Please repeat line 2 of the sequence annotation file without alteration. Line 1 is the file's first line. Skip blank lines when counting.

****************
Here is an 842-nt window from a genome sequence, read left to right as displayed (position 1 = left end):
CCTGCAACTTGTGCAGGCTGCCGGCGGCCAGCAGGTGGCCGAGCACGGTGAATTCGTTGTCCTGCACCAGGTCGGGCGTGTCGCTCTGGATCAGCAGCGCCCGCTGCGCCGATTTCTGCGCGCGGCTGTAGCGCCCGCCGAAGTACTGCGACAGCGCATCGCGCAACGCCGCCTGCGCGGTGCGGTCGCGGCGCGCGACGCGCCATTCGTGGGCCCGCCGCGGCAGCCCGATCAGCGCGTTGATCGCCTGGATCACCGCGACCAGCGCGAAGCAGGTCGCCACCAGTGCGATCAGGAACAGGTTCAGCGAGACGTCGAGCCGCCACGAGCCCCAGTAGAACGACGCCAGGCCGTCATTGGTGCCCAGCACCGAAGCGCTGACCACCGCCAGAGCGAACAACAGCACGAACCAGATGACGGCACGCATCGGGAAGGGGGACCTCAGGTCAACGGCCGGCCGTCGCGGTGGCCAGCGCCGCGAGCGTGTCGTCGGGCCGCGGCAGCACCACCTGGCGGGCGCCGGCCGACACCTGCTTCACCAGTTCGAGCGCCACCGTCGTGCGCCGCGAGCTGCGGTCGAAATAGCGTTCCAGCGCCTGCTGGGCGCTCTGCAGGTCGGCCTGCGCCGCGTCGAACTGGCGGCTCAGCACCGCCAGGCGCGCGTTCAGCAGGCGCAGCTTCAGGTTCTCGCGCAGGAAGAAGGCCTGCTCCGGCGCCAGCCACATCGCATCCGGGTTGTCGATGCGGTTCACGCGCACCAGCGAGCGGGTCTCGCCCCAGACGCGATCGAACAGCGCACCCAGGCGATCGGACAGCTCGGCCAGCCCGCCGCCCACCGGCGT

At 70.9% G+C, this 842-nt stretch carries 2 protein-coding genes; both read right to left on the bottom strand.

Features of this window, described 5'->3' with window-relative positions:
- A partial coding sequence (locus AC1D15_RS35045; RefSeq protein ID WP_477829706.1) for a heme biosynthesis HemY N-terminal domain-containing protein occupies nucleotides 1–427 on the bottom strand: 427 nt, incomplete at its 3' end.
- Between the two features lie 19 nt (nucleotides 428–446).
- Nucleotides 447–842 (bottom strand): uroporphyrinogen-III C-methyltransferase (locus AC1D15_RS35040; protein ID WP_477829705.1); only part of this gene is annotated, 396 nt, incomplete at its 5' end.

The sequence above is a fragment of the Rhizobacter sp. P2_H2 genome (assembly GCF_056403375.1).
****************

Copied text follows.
CCTGCAACTTGTGCAGGCTGCCGGCGGCCAGCAGGTGGCCGAGCACGGTGAATTCGTTGTCCTGCACCAGGTCGGGCGTGTCGCTCTGGATCAGCAGCGCCCGCTGCGCCGATTTCTGCGCGCGGCTGTAGCGCCCGCCGAAGTACTGCGACAGCGCATCGCGCAACGCCGCCTGCGCGGTGCGGTCGCGGCGCGCGACGCGCCATTCGTGGGCCCGCCGCGGCAGCCCGATCAGCGCGTTGATCGCCTGGATCACCGCGACCAGCGCGAAGCAGGTCGCCACCAGTGCGATCAGGAACAGGTTCAGCGAGACGTCGAGCCGCCACGAGCCCCAGTAGAACGACGCCAGGCCGTCATTGGTGCCCAGCACCGAAGCGCTGACCACCGCCAGAGCGAACAACAGCACGAACCAGATGACGGCACGCATCGGGAAGGGGGACCTCAGGTCAACGGCCGGCCGTCGCGGTGGCCAGCGCCGCGAGCGTGTCGTCGGGCCGCGGCAGCACCACCTGGCGGGCGCCGGCCGACACCTGCTTCACCAGTTCGAGCGCCACCGTCGTGCGCCGCGAGCTGCGGTCGAAATAGCGTTCCAGCGCCTGCTGGGCGCTCTGCAGGTCGGCCTGCGCCGCGTCGAACTGGCGGCTCAGCACCGCCAGGCGCGCGTTCAGCAGGCGCAGCTTCAGGTTCTCGCGCAGGAAGAAGGCCTGCTCCGGCGCCAGCCACATCGCATCCGGGTTGTCGATGCGGTTCACGCGCACCAGCGAGCGGGTCTCGCCCCAGACGCGATCGAACAGCGCACCCAGGCGATCGGACAGCTCGGCCAGCCCGCCGCCCACCGGCGT